His point seems to be that there is, out there somewhere, a diminishing return to charity. There’s a place where even effective altruism ceases to be effective. “But I think that, even at a trillion, there’s still really significant marginal utility to dollars donated.” 


“So, is five trillion all you could ever use to help the world?” 


“Okay, at that scale, I think the answer might be yes. Because, if your spending is on the scale of the U.S. government, it might have too weird and distortionary an impact on things.” 

... so, money spent now will be more effective at making the world a better place than money spent later. “I think there are some things that are pretty urgent,” SBF says. “There’s just a long series of crucial considerations, and all of them matter a lot—and you can’t fuck any of them up, or you miss most of the total value that you could ever get.” 

To be clear, SBF is not talking about maximizing the total value of FTX—he’s talking about maximizing the total value of the universe. And his units are not dollars: In a kind of GDP for the universe, his units are the units of a utilitarian. He’s maximizing utils, units of happiness. And not just for every living soul, but also every soul—human and animal—that will ever live in the future. Maximizing the total happiness of the future—that’s SBF’s ultimate goal. FTX is just a means to that end. 


On what differentiates FTX in crypto: 

The FTX competitive advantage? Ethical behavior. SBF is a Peter Singer–inspired utilitarian in a sea of Robert Nozick–inspired libertarians. He’s an ethical maximalist in an industry that’s overwhelmingly populated with ethical minimalists. I’m a Nozick man myself, but I know who I’d rather trust my money with: SBF, hands-down. And if he does end up saving the world as a side effect of being my banker, all the better.


On the EA community in the Bahamas that congealed around FTX: 

A cocktail party is in full swing, with about a dozen people I don’t recognize standing around. It turns out to be a mixer for the local EA community that’s been drawn to Nassau in the hopes that the FTX Foundation will fund its various altruistic ideas. The point of the party is to provide a friendly forum for the EAs who actually run EA-aligned nonprofits to meet the earn-to-give EAs at FTX who will fund them, and vice versa. The irony is that, while FTX hosts the weekly mixer—providing the venue and the beverages—it’s rare for an actual FTX employee to ever show up and mix. Presumably, they’re working too hard.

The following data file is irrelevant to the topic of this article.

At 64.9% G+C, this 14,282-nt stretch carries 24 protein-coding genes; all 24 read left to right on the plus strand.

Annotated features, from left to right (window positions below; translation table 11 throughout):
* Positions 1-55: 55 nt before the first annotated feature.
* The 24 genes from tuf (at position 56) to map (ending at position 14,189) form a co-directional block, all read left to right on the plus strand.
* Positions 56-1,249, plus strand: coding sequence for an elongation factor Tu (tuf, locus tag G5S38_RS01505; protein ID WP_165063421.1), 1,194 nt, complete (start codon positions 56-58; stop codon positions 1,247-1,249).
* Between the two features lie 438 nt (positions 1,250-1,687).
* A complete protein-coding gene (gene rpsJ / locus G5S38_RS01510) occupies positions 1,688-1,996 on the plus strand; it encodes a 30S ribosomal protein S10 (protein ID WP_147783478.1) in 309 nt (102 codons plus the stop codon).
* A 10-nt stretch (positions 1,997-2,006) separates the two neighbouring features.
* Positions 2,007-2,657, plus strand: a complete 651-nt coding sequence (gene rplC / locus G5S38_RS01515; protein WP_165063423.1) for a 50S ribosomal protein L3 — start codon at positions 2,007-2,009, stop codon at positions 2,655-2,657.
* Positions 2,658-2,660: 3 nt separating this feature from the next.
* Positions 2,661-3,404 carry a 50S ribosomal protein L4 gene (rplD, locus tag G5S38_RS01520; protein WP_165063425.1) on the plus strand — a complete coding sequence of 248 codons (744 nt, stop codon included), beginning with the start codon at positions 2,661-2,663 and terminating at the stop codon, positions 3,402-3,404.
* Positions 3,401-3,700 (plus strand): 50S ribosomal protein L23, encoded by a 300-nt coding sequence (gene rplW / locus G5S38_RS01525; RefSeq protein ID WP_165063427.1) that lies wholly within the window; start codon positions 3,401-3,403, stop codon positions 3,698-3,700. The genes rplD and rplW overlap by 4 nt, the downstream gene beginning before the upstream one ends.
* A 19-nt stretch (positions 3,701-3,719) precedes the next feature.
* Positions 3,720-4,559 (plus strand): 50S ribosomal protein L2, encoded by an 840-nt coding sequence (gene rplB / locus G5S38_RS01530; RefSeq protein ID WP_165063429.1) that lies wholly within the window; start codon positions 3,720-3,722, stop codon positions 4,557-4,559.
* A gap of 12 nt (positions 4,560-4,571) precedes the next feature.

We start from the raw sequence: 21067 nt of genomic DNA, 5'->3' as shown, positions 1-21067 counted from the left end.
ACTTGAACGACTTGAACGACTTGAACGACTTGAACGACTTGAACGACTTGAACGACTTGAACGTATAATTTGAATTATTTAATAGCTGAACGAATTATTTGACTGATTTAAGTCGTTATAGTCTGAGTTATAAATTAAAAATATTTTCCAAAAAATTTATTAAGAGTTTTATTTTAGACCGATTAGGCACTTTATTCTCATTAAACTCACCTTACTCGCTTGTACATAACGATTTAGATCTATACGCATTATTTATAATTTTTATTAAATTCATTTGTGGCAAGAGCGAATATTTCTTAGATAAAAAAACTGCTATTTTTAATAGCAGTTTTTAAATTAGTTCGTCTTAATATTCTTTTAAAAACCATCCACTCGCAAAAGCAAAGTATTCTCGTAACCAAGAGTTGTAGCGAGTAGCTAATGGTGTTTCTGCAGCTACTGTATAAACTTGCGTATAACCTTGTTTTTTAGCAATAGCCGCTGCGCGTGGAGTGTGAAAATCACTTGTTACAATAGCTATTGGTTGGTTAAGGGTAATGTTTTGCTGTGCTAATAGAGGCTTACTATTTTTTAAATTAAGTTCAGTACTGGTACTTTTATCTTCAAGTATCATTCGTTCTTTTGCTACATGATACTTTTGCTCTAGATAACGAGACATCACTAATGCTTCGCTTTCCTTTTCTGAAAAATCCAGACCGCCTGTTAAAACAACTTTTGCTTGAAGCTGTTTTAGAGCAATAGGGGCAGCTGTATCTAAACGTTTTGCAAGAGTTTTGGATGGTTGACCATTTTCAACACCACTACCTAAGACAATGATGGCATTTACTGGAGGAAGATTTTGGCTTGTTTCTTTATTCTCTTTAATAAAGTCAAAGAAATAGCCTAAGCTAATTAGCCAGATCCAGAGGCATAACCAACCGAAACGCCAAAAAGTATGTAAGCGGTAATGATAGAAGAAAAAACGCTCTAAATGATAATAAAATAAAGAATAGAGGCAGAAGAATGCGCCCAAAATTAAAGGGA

“Imagine nerds invented a religion or something,” says Woods, stabbing at my question with vigor, “where people get to argue all day.”

“It’s… an ideology,” counters Morrison. The argument has begun. 

Woods amiably disagrees: “EA is not an ideology, it’s a question: ‘How do I do the most good?’ And the cool thing about EA, compared to other cause areas, is that you can change your views constantly—and still be part of the movement.”


Woods serves up an answer to my question. (Fittingly, she’s wearing tennis whites.) “EA attracts people who really care, but who are also really smart,” she says. “If you are altruistic but not very smart, you just bounce off. And if you’re smart but not very altruistic,” she continues, “you can get nerd sniped!”


“This ties into the way FTX is doing its foundation,” Morrison says, helpfully knocking the ball back to my true interest. “The foundation wants to get a lot of money out there in order to try a lot of things quickly. And how can you do that effectively?” It’s a rhetorical question, a move worthy of a preppy debate champ who went to a certain finishing school in Cambridge—which is exactly what Morrison is. “Part of the answer is to give money to someone in the EA community.”

“Because EA is different from other communities,” Woods continues, picking up right where Morrison left off. “They’re like, ‘This is the ethical thing, and this is the truth.’ And we’re like, ‘What is the ethical thing? What is the truth?’” 

Following your analogy, if a fan of Novik had: 

  • been convinced by Novik to dedicate their career to the Novikian ethic 
  • been pointed by Novik to a promising first job in that career path 
  • decided to leave that promising first job on the basis of Novikian reasoning, framing the question of what to do next in Novikian terms 
  • worked with a global network of Novikians to implement an international crypto arbitrage 
  • received seed funding from a prominent Novikian to scale up this arbitrage 
  • exclusively hired Novikians to continue scaling the arbitrage once it started working